Political Economy of Budget

Political Economy of Budget
The PTI government has unveiled a harsh budget. The FBR aims to collect about 40% (Rs 1.5 Trillion) more taxes in the next twelve months compared to last year, despite forecasts of a fall in GDP growth from 3.3% to 2.4%. Every reputed economist says this is grossly unrealistic and we should expect periodic mini-budgets when the government misses its IMF-dictated targets and is compelled to dish out more of the same medicine (increase in tax rates). Under the circumstances, how can the economy be “stabilized” when the fiscal deficit is targeted at 7.2% but may in fact hit 9% if the revenue targets are missed?

The Finance Minister, Hafeez Sheikh, claims the new budget is anti-rich and pro-poor. To give the devil his due, the rich will certainly have to fork over more, which is as it should be. So-called “non-tax filers” will be brought into the tax net by various means; property speculators will have to pay capital gains tax; property valuation for tax on registrations and transfers will be significantly increased to reflect market rates; dividend income tax will go up; rental income tax will be progressively at par with income from other sources; questions will be asked about source of foreign remittances for investment if these exceed Rs 5m; those who don’t disclose foreign assets can be imprisoned for up to 7 years apart from paying hefty fines; “gifts” from non-family sources will be taxed as income; the condition of foreign residency – used to evade filing tax returns in Pakistan – has been increased from six to nine months. The super-rich will have to cough up as much as 35% of their income. And so on. What is conspicuously missing in this area are death duties and inheritance taxes. Both are levelers of wealth in rich countries but haven’t been countenanced in Pakistan! Similarly, corporate tax rates remain low, having fallen from 33% in 2015 to 29% last year and today.

But the poor will be at the receiving end of the stick. The burden of a regressive income tax structure on the salaried lower and middle classes is all too palpable – for instance, as noted economists have argued, those in the salary range of Rs 30,000 -50,000 per month are fated to lose the equivalent of two salaries in the year due to various tax measures. Given the recent devaluation of 25% and the additional burden of heavier import duties on edible oils, pulses, tea, and a range of household items, inflation of 15% is bound to hurt the relatively poor more than the rich. Indeed, over 2400 import tariff lines are going to be enhanced, some of which will inevitably take a toll of the lower and middle classes. Similarly, a substantial increase in the taxes on cement, sugar, juices, aerated water, etc, will hurt the consumption of the middle classes. Taxes on retail have been extended across the board.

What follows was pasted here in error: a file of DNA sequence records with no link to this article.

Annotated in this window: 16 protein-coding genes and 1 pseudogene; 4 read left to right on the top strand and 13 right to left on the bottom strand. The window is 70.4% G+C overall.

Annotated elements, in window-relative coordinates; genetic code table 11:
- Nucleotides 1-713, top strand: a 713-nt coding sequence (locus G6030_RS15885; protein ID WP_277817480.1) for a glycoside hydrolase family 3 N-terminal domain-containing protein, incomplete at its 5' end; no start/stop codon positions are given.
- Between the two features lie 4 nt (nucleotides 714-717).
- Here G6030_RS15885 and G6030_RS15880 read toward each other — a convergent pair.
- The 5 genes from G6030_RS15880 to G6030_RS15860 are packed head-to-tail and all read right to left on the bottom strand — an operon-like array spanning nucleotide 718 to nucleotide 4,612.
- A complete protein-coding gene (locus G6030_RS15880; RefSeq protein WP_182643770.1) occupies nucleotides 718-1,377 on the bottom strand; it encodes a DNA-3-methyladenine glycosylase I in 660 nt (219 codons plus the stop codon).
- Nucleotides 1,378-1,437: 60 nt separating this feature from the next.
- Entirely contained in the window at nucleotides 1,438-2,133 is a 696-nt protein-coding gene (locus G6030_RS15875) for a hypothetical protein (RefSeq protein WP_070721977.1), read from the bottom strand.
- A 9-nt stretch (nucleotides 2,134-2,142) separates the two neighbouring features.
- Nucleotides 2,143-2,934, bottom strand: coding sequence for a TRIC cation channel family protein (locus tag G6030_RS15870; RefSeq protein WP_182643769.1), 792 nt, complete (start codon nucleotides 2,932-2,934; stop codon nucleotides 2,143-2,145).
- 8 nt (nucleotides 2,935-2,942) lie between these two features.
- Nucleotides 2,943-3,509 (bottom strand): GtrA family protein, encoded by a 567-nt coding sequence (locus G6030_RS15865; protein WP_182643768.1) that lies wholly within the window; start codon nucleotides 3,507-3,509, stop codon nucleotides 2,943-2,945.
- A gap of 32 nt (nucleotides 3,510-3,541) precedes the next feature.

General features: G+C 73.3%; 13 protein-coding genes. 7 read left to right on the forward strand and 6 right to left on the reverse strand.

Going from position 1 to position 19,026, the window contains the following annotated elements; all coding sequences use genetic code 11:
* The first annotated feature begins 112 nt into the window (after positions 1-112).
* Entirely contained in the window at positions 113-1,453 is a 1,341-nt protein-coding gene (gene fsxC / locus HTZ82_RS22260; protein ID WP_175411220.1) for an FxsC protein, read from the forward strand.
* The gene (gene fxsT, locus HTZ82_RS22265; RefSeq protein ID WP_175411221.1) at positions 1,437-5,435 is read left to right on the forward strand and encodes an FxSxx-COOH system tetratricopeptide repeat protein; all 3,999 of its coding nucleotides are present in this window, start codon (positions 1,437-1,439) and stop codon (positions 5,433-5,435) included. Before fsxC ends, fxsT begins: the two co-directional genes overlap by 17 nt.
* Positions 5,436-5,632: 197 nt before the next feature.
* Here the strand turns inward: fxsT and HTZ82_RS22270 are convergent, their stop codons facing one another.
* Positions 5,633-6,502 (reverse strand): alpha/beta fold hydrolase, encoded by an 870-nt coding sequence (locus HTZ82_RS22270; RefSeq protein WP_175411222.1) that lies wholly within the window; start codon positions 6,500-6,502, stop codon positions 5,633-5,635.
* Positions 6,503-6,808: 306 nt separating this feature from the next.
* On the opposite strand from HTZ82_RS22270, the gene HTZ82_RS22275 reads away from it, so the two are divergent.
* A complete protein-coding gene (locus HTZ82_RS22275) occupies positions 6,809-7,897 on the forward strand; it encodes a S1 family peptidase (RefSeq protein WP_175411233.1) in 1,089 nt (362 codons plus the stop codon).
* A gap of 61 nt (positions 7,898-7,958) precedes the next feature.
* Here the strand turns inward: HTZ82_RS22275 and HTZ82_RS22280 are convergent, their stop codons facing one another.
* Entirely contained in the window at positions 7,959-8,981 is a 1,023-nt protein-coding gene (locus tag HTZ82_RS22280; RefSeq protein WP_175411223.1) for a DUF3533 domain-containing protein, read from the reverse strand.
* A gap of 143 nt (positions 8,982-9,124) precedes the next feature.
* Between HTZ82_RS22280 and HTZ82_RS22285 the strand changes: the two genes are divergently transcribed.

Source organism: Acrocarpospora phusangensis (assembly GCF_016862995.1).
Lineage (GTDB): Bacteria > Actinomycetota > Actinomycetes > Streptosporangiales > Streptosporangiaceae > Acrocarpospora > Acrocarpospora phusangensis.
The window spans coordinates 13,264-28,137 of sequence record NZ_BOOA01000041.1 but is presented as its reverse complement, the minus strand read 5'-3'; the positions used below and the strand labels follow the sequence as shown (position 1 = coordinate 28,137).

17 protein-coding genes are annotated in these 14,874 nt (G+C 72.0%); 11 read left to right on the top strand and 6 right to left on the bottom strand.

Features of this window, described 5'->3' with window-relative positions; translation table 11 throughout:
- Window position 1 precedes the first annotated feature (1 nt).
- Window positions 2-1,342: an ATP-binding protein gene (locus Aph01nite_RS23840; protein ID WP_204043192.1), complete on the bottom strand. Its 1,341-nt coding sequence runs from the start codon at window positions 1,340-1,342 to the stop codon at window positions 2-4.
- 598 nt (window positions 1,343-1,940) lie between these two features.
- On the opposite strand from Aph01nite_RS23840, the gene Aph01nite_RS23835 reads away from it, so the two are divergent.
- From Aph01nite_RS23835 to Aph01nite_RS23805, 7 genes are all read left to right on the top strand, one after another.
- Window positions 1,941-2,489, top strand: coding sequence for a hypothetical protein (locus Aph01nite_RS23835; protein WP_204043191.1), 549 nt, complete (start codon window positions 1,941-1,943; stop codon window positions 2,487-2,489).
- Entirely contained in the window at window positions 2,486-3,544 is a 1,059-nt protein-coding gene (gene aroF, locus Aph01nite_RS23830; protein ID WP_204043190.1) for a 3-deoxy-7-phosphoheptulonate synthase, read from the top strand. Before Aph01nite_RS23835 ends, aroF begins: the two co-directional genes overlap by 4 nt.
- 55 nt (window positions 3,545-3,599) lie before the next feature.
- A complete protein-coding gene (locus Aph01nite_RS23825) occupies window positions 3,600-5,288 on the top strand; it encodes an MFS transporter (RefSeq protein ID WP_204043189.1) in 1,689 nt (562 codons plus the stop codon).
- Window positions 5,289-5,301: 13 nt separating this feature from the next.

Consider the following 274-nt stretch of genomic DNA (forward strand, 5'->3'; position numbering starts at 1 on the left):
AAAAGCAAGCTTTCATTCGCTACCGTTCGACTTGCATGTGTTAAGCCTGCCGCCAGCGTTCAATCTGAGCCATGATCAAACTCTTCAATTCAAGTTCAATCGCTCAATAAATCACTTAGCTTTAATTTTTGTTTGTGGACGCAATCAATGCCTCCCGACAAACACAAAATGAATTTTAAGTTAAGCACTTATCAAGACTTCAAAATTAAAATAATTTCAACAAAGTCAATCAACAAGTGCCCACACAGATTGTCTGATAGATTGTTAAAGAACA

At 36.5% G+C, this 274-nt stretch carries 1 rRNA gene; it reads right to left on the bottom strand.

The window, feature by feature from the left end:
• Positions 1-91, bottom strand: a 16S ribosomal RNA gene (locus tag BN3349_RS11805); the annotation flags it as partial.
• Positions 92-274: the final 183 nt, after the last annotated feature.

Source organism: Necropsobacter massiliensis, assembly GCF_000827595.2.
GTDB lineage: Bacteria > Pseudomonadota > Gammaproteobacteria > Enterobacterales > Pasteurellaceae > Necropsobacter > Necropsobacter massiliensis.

There are misgivings in other areas as well. The PSDP is frozen and the budgeted outlays for CPEC related projects are down by 40%. Both are critical to economic growth and employment.

The government’s problem relates to two main necessary expenditures: debt service and defense. The former will gobble up 50% of all projected revenues while the latter will account for up to 34%. We were told that the defense budget would be cut. In fact, however, it is proposed to rise by 11% from last year’s budgeted sum of Rs 1694 Trillion to Rs 1882 Trillion this year. But that is partly because of overruns last year owing to tensions with India.

The PTI government doesn’t inspire confidence. It has missed major targets in the last twelve months. Despite a devaluation of 25%, exports haven’t registered any rise. Large scale manufacturing was targeted to grow by 6.8% but it fell to 2.9%; Agriculture growth was set at 3.8% but scraped through at 0.8%. The IMF program was delayed by nine months. A U-Turn was taken on the Amnesty Scheme after a year of vacillation and, despite repeated exhortations by Prime Minister Imran Khan, not much has come of it.

In a veritable midnight knock, Mr Khan has ranted about the piling up of the national debt to crippling proportions “in the last ten years”. He is setting up a task force to determine who is responsible for this policy debacle. But, instead of economic and finance experts, this will comprise civil-military intelligence and criminal investigation agencies and the tax collection authorities. His intention is clear: to further castigate the PPP and PMLN regimes of the last decade to divert attention from the PTI’s own mess-ups.

This Miltablishment-dictated model of political economy comprises elements of state repression, media suppression, judicial interference, enforced extraction and dispossession, as in Turkey and Egypt. Both these countries are autocratic, relatively homogenous and enjoy foreign backing. Still, they are racked by high inflation and simmering political discontent. But Pakistan is bristling with passionate ethnicities, class inequalities, regional tensions, foreign hostilities, resilient party political structures and “civil-democratic” traditions. It won’t work here.

Najam Aziz Sethi is a Pakistani journalist, businessman who is also the founder of The Friday Times and Vanguard Books. Previously, as an administrator, he served as Chairman of Pakistan Cricket Board, caretaker Federal Minister of Pakistan and Chief Minister of Punjab, Pakistan.